(Excerpts of Dr. the Honourable Godwin Friday’s 2023 Budget Presentation)
I heard the minister talked about a health care revolution. You can’t be serious. The horror
stories are familiar to most of us. Madam Speaker, health is one of the closest things to you. You
have to try and improve as time goes on. We don’t have to accept that bad health care is just the
way things are in St. Vincent and Grenadines. When you get sick you go somewhere else. We
The minister will say that we have invested in the budget. This estimates $110 million, directly
in the health services. A hundred million in recurrent expenditures and $9.4 million for capital
expenditure. Yet, there is chronic shortage of basic medicine for common diseases. Bandages
and supplies are often not available and I know this from people who are there or have been there
recently. Therefore, leaving family members to search all over Kingstown to try to find a
pharmacy that has the medication. We have had a scarcity or a lack of critical diagnostic
equipment. But, the minister said, and I’m happy to hear, that an MRI machine and CT scan are
coming to help with that problem. The question is, of course, to make sure that they function,
you have the technicians, and they work, because we had a CT scan here too and sometimes you
go there and it isn’t working.
So, we have to make sure we take care of those problems. You can’t have Madam Speaker, a
person coming from North Leeward or the Southern Grenadines to go and get a procedure, and
when you get to the hospital, you are told, “Well sorry, the machine is down.” or, “the technician
didn’t come in today,” That is unconscionable. I see that there is the patient bill of rights in the
hospital, that means nothing if the people who are administering the institution don’t take it to
heart themselves. The patients could read it and grumble, and who do they complain to? You
have an ombudsman to your parliamentary representative who’s in the opposition. We have to do
better than that.
Madam Speaker, very often for persons who need to have surgery or diagnostic intervention,
currently have to go overseas. A friend of mine went to Grenada for MRI. Some people go to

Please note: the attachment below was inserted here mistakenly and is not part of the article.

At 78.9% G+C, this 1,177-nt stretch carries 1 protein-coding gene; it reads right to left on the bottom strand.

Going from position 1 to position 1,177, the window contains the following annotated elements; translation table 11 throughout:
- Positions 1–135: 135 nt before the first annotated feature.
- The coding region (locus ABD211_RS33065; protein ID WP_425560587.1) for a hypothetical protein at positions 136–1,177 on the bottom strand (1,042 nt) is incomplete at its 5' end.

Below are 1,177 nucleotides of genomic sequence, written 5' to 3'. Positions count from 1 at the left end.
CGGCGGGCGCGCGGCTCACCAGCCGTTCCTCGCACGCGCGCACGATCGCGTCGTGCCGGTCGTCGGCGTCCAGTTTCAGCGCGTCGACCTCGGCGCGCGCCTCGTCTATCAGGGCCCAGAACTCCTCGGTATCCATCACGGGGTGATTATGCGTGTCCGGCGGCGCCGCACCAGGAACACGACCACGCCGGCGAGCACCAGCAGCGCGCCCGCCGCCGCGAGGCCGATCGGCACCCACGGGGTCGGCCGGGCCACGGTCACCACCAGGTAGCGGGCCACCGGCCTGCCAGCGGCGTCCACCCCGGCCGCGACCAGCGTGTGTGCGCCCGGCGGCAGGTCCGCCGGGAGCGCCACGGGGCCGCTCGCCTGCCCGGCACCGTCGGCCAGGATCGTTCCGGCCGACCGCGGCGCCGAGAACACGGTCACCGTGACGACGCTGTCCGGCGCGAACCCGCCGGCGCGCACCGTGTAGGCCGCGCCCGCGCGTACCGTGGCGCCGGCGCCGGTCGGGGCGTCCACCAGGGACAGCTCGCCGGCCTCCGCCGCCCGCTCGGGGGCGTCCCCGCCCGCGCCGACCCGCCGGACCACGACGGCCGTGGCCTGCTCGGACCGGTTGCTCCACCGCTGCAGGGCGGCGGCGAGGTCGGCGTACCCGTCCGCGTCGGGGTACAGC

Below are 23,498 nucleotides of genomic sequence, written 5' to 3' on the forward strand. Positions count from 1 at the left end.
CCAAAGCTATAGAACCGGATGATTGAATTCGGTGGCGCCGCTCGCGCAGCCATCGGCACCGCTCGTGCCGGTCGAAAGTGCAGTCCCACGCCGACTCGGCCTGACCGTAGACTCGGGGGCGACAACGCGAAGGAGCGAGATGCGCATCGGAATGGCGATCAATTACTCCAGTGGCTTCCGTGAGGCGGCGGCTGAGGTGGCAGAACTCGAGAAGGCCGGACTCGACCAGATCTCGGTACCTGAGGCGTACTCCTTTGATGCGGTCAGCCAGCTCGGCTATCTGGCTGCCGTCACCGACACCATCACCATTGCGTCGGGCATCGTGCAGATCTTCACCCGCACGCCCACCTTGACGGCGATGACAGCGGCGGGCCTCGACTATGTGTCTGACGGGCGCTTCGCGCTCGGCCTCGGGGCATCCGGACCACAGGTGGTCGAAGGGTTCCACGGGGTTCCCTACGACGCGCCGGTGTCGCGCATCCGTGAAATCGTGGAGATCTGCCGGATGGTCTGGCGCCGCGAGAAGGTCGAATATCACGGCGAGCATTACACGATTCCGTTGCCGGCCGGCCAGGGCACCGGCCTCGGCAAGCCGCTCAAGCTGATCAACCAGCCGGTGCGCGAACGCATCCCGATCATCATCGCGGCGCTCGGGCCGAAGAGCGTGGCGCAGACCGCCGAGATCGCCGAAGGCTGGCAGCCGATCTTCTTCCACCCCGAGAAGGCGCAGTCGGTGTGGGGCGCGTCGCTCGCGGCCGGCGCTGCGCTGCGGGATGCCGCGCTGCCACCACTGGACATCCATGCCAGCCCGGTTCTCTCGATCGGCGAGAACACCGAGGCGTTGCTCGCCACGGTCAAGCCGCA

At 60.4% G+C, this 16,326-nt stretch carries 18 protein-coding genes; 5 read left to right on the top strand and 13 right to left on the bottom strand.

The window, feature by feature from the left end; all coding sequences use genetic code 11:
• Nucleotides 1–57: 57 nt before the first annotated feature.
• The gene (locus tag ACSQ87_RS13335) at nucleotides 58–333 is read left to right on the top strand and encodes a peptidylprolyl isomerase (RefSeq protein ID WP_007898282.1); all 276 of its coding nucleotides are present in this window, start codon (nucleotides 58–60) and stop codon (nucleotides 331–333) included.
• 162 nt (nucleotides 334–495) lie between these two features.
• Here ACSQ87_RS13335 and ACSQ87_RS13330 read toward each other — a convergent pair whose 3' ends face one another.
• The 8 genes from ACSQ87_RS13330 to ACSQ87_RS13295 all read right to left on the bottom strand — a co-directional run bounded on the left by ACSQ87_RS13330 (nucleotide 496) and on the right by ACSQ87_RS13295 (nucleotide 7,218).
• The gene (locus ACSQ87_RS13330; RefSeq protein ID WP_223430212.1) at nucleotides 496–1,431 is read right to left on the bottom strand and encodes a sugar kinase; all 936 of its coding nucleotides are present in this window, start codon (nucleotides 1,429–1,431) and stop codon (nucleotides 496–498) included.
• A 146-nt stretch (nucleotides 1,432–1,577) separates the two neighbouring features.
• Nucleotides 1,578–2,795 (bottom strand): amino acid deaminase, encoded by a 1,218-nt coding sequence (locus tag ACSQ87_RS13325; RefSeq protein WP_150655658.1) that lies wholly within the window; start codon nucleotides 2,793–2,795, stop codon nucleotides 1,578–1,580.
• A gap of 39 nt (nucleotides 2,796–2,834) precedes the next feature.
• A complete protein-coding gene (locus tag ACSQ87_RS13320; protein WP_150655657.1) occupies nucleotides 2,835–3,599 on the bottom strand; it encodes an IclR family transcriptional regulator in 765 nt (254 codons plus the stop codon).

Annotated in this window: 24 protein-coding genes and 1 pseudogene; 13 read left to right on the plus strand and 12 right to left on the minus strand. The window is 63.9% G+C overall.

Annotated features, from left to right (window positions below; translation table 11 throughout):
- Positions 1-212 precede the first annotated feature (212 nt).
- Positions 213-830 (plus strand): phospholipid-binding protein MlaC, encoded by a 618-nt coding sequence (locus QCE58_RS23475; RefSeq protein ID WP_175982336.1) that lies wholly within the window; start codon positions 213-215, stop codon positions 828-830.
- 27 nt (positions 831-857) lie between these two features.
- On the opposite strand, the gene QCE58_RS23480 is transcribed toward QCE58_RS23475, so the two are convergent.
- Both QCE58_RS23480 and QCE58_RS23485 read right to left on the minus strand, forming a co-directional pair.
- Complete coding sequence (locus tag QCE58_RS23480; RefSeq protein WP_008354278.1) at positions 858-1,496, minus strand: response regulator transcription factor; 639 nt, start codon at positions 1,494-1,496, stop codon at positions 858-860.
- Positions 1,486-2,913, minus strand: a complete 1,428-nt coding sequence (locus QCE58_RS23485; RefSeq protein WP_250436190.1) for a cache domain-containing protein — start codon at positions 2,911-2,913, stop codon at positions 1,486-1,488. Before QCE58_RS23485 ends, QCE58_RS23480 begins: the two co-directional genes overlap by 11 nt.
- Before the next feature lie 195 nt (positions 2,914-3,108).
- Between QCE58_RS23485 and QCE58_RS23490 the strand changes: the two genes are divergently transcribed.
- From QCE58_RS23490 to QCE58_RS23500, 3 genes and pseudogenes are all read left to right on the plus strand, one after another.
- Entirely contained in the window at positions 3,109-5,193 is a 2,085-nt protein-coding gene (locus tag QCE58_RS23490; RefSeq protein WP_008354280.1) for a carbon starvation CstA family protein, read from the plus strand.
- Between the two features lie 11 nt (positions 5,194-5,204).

Barbados or to Trinidad, or if you have to undergo surgery still, they do. The delays can cause a
lot of pain and anxiety for people. We understand that the complex surgeries, brain surgery, heart
surgery, organ transplants or serious technical advanced kind of surgeries, that you have to still
go abroad. We’ll never be able to do those things here, because we just don’t have the numbers
to justify that. But, we should put facilities in place to make sure we can get access to them. We
must improve, Madam Speaker, the question is, how do people find the money to pay for these
services? The suggestion was that there was going to be perhaps user fees.
But, currently what happens is that somebody gets sick, and you get treatment with us here or
overseas. People have to go and they beg their MP, they come to my office or some of the
members on this side and members on my team, they are very generous and try to help people as
best they can with their limited resources. I would hope the members on the other side do
likewise. But similarly, Madam Speaker, they go to businesses, they get charities or they have
food sale, barbecue sale, to try and raise funds to go and get treatment. And, you may do that the
first time, but what happens if you have to go back? You have to go through the process again.
That is not acceptable.
Madam Speaker, it’s very hard to hear someone who comes for assistance, because they need a
diagnosis, and they have a life-threatening illness or they need to get intervention, whether it’s
surgery or some of the treatment, and they have to go overseas; Barbados, Trinidad, maybe even
Cuba before the analysis and treatment. And, you ask them, “Well, when are you going?” And
they replied, they don’t know because they have to raise the money to go. This comes in dribs
and drabs, a little contribution here and there. People go around with sponsor sheets trying to
raise funds. That’s unacceptable. The number of such cases might be statistically not large, but
In any event, Madam Speaker, health care is not a numbers game. It’s not a numbers game.
Every single life is precious and matters, especially to the owner of it, and to their family
members. So, we need to do better. Let’s see, the functioning of the CT scan and the MRI that
the minister spoke of, how that will work out. And again, the question that I ask is that not just
having the machine but having the maintenance, having the technical people, the staff, to make
sure it functions the way it’s supposed to.
You will note that the NDP in the campaign, we talked about building a modern purpose hospital
to serve our people, and they ridiculed it, Madam Speaker. They find a picture somewhere on the
internet and they say, “Oh, this is Farmville. The people of St Vincent and the Grenadines don’t
deserve this.” Then it took them a little while to come up with their own idea. They say, “Well,
listen, this is something. The NDP may have had a good plan there, but let me come up with
something else. We’ll call it not a hospital, an acute referral hospital.” Call it something
different, it’s part of a bigger plan. But, we understand and the people understand that this is
what we proposed, because we know that people of this country deserve better health care.